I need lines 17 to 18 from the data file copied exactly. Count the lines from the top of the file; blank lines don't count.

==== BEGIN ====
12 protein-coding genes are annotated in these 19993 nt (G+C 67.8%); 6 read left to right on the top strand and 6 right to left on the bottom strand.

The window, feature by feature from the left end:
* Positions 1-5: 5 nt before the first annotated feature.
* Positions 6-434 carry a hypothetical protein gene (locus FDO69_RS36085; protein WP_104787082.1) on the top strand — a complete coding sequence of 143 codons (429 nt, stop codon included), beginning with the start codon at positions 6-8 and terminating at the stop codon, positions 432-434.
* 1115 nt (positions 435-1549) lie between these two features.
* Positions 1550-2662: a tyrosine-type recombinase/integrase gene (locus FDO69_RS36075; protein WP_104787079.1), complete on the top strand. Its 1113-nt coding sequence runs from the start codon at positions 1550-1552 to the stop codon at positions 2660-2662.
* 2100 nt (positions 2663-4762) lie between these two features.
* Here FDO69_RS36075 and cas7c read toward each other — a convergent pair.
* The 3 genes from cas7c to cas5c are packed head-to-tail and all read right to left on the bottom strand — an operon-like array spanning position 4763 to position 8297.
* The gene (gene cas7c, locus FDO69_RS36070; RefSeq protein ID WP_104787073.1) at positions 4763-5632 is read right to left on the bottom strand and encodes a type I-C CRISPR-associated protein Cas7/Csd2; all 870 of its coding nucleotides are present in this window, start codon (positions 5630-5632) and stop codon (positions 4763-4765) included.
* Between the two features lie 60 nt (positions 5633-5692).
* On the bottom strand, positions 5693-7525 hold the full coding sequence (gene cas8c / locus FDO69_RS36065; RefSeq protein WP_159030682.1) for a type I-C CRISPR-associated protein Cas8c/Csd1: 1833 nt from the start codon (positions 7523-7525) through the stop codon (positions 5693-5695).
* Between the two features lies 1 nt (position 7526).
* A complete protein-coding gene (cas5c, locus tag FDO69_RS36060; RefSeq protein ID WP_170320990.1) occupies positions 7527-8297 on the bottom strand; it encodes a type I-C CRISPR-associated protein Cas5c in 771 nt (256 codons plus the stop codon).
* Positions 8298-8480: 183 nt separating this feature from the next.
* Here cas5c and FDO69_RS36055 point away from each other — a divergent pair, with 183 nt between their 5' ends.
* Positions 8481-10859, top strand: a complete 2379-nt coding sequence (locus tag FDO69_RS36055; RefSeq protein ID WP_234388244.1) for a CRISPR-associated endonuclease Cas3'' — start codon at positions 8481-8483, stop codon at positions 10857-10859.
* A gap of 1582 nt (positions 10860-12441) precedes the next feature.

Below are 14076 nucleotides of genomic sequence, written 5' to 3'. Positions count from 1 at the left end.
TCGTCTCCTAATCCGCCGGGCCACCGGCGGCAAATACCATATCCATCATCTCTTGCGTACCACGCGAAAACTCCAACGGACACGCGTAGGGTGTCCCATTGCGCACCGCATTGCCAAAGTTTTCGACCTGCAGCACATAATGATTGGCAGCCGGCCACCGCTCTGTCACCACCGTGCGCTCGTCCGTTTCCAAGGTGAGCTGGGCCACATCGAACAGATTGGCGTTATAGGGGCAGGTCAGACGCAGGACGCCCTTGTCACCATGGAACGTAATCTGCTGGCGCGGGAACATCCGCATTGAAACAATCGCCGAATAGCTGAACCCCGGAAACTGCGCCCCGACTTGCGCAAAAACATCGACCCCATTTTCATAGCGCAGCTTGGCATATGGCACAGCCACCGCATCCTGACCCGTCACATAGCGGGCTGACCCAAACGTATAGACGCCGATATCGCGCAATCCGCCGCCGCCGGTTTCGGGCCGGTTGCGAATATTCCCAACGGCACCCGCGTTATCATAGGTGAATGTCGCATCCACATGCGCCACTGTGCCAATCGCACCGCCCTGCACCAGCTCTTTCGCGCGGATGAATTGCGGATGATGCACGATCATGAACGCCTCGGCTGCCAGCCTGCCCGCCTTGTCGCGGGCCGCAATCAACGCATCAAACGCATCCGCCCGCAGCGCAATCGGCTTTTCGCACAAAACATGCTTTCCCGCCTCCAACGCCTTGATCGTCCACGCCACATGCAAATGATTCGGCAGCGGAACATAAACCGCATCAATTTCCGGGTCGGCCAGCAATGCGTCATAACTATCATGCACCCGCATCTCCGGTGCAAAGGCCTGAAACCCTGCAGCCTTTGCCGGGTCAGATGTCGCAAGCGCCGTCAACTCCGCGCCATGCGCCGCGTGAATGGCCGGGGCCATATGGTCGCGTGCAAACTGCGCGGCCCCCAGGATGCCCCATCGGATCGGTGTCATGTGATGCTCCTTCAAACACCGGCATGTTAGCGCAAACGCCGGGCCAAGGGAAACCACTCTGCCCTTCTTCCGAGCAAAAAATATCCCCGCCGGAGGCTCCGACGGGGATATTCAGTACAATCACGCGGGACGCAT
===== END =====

* Positions 8481-10859, top strand: a complete 2379-nt coding sequence (locus tag FDO69_RS36055; RefSeq protein ID WP_234388244.1) for a CRISPR-associated endonuclease Cas3'' — start codon at positions 8481-8483, stop codon at positions 10857-10859.
* A gap of 1582 nt (positions 10860-12441) precedes the next feature.